Although I was thankful we had not been stranded on the side of the road or rolled over in a ravine, I also felt anger. Prior to leaving for the trip I took my camper to the dealership where I bought it for a complete check over. I specifically asked them to inspect the tires and replace any of the tires that showed undue wear or stress. The dealership gave the tires a clean bill of health, and said there were no problems. I asked the old hippie if the problems he found with my camper’s tires could have developed over maybe 1500 miles, and he said one tire failing or even two was possible, but the probability of all four tires going bad during that span was slim. Based on the tire evidence he saw, he said the tires should have been replaced before we left home, and whoever inspected them should have made that recommendation. The dealership did not, which chalked up yet another point in my growing suspicions that many RV (recreational vehicle) dealers do not take the safety of their customers seriously. Get the customer in, take his money, and get him out as quickly as possible seems to be a growing trend in the RV world. On the other side of the coin, I am as much to blame as the dealer. I should not have put so much faith in the word of the dealership and paid closer attention to the tires! Fortunately, luck and my guardian angel gave me a second chance to take care of my own backside and not depend so much on others. Next time, I will trust my travel trailer tires to places like Dale’s Tires (Firestone) or Goodyear for inspection and service. In the future, if I am going to trust anyone, it will be the experts.
After the hitch and tires issues, our trip continued without further mechanical problems until we reached Great Falls, Montana. While in Great Falls, my friend’s camper developed a pooper valve issue (black water tank). The valve handle stripped and the black water tank began to leak nasty stuff, so once again, we found ourselves seeking a place for repairs. My buddy, located a local RV center that would work him in on a busy Saturday morning. The valve issue turned out to be a minor fix, but the mechanic discovered the camper’s running lights were not working. A travel trailer without running lights is a serious problem and must be addressed immediately, so the mechanic spent two and one-half hours working on the issue. Finding the cause of the problem was not easy, but finally, he found a short in the camper wiring and applied a temporary fix until we get home in early September. My friend and his wife were elated the issue had been resolved – until they saw the bill. The cost of no parts and two and one-half hours of labor was a whopping $590.00. Luckily, my friend’s camper is still under warranty, and he will get at least a portion of the bill reimbursed. However, I couldn’t help but wonder if the exorbitant bill was just another example of shady practices by a RV dealer. I mean is $590 for two and one-half hours of labor reasonable, or did this particular dealer stick it to an out of town traveler, or was the dealer simply milking the warranty? I can’t help but believe it’s one of the latter two if not both. Either way is just as shady as not properly inspecting my camper’s tires as requested.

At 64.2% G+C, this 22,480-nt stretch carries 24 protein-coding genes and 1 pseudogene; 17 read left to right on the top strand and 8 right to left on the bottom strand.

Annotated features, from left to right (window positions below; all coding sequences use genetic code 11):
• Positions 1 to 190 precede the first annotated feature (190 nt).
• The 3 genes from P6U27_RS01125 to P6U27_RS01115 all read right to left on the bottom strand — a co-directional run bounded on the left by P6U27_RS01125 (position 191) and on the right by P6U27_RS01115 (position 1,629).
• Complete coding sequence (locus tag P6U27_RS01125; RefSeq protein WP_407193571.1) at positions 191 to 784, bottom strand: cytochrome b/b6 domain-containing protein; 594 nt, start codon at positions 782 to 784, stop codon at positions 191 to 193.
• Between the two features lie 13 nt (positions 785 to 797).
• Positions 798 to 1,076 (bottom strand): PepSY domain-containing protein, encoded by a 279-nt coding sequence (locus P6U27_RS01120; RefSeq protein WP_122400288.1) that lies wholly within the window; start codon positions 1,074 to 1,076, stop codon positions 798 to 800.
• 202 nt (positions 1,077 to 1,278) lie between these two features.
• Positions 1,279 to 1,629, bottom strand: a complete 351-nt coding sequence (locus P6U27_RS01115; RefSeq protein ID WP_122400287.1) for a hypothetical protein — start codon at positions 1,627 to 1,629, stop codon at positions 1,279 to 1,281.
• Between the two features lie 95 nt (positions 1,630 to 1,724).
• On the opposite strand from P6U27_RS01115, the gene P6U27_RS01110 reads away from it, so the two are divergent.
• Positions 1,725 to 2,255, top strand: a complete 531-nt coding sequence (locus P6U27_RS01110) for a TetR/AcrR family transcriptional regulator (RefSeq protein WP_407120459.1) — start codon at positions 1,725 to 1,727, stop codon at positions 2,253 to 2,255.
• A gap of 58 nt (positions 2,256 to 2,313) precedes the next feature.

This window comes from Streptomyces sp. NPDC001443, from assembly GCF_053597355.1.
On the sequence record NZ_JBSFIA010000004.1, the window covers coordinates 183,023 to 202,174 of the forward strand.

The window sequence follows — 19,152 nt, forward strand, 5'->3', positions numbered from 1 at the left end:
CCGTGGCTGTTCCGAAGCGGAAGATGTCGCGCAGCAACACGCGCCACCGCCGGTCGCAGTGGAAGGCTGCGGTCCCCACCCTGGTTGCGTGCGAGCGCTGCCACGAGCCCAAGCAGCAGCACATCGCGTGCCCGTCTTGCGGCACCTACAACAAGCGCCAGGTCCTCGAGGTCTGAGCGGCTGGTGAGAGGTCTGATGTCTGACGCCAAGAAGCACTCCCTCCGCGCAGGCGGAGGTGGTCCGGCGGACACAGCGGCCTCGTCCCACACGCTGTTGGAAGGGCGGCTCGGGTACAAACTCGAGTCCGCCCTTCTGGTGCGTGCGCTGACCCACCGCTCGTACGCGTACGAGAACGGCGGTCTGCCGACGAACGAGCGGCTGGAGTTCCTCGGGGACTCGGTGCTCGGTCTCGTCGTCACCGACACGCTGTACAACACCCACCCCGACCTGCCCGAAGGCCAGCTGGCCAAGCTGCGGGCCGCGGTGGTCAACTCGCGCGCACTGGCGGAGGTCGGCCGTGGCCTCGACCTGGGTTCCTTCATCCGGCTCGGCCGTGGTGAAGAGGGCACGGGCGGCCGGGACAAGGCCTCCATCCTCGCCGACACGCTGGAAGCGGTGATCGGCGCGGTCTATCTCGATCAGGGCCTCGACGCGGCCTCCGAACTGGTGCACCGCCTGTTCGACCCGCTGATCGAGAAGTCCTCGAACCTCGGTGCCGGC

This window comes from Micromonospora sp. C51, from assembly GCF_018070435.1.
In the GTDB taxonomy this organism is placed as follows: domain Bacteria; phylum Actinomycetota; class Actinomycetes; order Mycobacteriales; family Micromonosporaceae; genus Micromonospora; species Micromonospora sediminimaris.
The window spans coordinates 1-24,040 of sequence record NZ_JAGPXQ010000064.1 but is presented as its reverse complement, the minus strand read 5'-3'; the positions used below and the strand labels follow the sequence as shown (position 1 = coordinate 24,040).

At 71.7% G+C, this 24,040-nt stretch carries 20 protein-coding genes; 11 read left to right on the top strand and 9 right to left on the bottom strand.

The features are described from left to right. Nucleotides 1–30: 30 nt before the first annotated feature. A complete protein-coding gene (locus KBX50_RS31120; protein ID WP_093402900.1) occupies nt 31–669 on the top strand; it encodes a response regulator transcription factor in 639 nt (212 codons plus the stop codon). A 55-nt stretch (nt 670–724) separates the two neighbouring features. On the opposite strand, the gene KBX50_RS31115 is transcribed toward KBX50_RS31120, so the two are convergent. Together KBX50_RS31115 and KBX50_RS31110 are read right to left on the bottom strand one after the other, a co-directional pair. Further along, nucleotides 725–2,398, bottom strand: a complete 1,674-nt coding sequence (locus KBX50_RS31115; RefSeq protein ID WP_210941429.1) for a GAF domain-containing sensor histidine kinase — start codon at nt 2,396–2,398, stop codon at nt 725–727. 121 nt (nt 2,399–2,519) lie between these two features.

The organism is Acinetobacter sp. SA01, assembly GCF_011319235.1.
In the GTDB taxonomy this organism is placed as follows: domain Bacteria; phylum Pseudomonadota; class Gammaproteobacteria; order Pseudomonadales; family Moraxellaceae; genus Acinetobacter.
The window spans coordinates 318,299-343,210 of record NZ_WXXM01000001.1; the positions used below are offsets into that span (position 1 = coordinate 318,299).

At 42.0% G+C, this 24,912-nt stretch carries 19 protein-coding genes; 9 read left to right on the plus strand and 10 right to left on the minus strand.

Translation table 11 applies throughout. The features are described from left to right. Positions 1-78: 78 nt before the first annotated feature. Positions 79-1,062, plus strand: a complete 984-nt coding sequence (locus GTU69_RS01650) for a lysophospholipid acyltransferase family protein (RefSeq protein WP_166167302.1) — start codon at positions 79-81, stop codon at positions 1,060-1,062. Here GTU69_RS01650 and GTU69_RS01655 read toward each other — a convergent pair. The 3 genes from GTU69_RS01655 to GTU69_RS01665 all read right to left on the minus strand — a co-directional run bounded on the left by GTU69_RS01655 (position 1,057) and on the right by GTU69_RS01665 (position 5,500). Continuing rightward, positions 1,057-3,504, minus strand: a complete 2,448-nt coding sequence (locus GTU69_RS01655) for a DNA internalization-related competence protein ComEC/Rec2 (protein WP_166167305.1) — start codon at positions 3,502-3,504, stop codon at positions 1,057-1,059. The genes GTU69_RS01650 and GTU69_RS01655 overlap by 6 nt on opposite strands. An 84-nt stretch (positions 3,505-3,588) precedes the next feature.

There are three guarantees when camping in a travel trailer that can lead to close calls or worse: shady dealers, the unexpected, and RVers who depend too much on others for their safety. A great lesson the four of us have learned is to look out for ourselves and each other. Now, we check and double check everything before taking to the road: hookups, rollups, put-ups, engine service, hitches, tires, and lights. We are no longer in a rush to break camp; we check behind one another before leaving. To have a successful and safe road trip, we have learned we must be our neighbor’s keeper or at least constantly looking over his shoulder. The more eyes looking for potential problems the better. Lesson learned!
©Jack Linton, July 26, 2017